Designing the First Fifteen Minutes

March 13, 2010 12:30pm
Daniel Burka – Tiny Speck
Rob Goodlatte – Facebook Inc

That user who just signed up is about to bail. And a thousand other people just stopped in but didn’t even bother to register. Your product is great, but your users don’t stay long enough to find that out. The first fifteen minutes of your product are the most important. Learn from the successes, mistakes, and insights of designing new user experiences for products.
Twitter: #designfirst15min

"We design for ourselves first."
This falls flat when designing for new users – we’re only new users one time.

Facebook users started getting to Read Write Web and thought it was the FB login page.

Date before demanding commitment.
Get your users invested before you propose.

Get someone to use your application before making them set up an account – jobspice sets up your resume first, then sends you to create an account.

Indicate that whatever is over that signup wall is worth doing. If you have to go the oldschool route, be very fast at showing where the incentive is. Be sure to know what that incentive is p the ah-ha moment for your product.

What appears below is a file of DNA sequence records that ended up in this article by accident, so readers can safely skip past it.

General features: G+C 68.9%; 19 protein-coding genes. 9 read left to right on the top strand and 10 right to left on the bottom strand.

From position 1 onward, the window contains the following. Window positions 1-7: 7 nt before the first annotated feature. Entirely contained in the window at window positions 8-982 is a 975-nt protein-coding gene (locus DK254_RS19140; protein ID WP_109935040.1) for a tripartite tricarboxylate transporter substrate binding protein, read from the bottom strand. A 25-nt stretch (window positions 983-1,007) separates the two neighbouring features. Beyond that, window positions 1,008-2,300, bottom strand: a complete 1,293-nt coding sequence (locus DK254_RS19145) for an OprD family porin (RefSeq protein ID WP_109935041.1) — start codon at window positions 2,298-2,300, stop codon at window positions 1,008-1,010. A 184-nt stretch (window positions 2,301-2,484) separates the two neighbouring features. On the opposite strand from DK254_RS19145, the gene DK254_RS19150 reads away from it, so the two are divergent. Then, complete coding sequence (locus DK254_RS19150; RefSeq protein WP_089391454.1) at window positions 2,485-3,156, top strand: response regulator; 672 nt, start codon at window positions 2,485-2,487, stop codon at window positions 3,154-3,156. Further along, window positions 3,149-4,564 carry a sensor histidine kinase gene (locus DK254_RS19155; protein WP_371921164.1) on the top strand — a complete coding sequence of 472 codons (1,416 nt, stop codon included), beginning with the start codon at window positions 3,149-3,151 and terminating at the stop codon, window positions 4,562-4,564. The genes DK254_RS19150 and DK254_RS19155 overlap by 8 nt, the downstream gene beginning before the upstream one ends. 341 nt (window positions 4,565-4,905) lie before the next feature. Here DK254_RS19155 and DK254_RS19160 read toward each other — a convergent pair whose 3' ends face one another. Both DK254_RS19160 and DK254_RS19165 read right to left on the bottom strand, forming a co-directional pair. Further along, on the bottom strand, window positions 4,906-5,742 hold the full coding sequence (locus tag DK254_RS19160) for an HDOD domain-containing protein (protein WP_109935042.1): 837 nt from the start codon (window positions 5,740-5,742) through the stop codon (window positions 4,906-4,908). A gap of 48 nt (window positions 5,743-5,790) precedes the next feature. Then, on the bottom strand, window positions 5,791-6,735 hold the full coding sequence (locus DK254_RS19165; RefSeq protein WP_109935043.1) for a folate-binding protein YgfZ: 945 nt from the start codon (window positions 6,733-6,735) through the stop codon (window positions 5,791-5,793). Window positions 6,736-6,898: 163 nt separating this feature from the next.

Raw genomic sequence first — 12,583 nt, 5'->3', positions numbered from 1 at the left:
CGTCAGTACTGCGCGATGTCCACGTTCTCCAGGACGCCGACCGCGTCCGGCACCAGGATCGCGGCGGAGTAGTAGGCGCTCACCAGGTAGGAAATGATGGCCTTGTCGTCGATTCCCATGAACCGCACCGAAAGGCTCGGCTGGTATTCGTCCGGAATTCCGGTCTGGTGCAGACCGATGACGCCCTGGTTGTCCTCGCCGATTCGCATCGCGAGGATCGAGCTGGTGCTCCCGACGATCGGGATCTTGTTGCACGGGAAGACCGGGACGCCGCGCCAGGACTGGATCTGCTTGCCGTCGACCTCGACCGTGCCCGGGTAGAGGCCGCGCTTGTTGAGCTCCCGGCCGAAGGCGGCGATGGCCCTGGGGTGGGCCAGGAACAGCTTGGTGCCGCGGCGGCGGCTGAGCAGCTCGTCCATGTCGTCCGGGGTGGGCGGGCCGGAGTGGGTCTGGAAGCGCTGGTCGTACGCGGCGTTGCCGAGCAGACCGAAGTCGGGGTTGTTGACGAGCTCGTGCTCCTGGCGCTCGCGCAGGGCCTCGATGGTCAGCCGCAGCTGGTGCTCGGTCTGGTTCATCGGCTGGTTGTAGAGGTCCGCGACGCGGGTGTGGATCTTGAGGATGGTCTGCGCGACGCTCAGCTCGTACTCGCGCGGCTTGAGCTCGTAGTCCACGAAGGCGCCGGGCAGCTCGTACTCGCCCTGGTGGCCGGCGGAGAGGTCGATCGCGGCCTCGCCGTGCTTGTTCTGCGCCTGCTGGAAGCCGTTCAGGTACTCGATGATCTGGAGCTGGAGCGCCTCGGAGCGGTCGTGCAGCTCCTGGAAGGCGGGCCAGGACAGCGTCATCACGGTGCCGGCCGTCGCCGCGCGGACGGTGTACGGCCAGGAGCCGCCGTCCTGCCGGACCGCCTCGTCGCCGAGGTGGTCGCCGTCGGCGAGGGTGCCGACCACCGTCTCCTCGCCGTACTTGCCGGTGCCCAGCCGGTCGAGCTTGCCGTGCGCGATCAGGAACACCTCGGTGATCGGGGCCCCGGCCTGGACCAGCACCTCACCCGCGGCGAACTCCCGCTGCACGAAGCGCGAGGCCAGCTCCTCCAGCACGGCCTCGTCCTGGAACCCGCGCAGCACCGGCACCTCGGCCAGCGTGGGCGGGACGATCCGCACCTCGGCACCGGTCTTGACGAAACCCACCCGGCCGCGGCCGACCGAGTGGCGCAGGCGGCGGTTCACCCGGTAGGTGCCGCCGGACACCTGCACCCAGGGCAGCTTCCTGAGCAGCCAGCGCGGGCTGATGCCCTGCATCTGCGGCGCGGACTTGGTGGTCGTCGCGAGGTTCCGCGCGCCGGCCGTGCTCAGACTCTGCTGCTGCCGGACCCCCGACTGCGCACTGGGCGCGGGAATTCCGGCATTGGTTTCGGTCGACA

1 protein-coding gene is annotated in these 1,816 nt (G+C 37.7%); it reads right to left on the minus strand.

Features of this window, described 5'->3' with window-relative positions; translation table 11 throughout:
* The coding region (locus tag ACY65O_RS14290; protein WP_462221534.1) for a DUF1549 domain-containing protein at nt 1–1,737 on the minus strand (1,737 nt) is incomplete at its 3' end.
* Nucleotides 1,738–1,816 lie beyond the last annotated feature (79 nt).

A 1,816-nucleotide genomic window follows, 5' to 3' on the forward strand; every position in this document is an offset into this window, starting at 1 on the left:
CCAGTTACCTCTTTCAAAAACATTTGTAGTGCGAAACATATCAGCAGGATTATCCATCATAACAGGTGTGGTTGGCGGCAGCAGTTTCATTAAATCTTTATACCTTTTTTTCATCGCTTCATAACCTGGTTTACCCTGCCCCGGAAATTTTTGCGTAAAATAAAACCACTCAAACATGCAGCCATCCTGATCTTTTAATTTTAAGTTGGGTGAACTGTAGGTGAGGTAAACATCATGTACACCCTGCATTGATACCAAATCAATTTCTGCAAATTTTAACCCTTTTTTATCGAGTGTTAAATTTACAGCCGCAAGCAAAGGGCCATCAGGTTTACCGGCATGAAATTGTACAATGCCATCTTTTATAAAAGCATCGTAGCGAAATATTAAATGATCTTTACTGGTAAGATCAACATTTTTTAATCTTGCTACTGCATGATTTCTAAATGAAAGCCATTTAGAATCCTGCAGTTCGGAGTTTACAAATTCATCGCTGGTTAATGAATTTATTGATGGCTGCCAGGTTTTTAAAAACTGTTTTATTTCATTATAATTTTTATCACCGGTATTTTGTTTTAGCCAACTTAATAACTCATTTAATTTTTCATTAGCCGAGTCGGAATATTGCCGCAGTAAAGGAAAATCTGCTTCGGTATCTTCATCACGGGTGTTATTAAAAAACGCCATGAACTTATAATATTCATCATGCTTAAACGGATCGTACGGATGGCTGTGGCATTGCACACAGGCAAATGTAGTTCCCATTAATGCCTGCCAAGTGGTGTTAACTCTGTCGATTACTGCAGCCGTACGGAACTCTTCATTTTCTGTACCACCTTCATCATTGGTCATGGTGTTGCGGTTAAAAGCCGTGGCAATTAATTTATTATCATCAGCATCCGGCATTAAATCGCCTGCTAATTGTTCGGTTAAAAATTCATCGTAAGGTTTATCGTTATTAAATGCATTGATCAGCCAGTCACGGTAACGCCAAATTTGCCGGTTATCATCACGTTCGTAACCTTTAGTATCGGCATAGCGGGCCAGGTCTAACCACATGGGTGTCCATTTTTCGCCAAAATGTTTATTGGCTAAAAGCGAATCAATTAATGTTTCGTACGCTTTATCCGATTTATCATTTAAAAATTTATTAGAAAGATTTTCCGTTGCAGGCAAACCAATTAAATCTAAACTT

Facebook changed their registration system to improve the signups and eliminate every distraction they could have. They push social ah-ha moments. You can suggest friends/photos for other people.

Feedback Cycles
Stolen from video games – Spore, the video game takes you from very simple to more complex, and the rewards become more sophisticated. has a small feedback for each field you fill out that says "good job" when you enter the correct data.

Games handle education really well – questing. We think a quest is just a fun thing to do, but it’s actually a way to sneak instructions into things. Don’t say "go do anything," what kind of anything?  Provide some kind of reward for doing work.

Tumblr signup process is really simple. Give your limited info, then straight into name and how to use it. You use the system, see how it works, and already created content in the span of 60 seconds.

See your new user experience with fresh eyes…
Run through the user experience a dozen times, and get people who have never seen it before and look at it through their eyes. Get newcomers invested right away. Get a user into the car for a test drive right away! Discover your core ah-ha moment in your product and get to it as soon as possible. Small goals go a long way.


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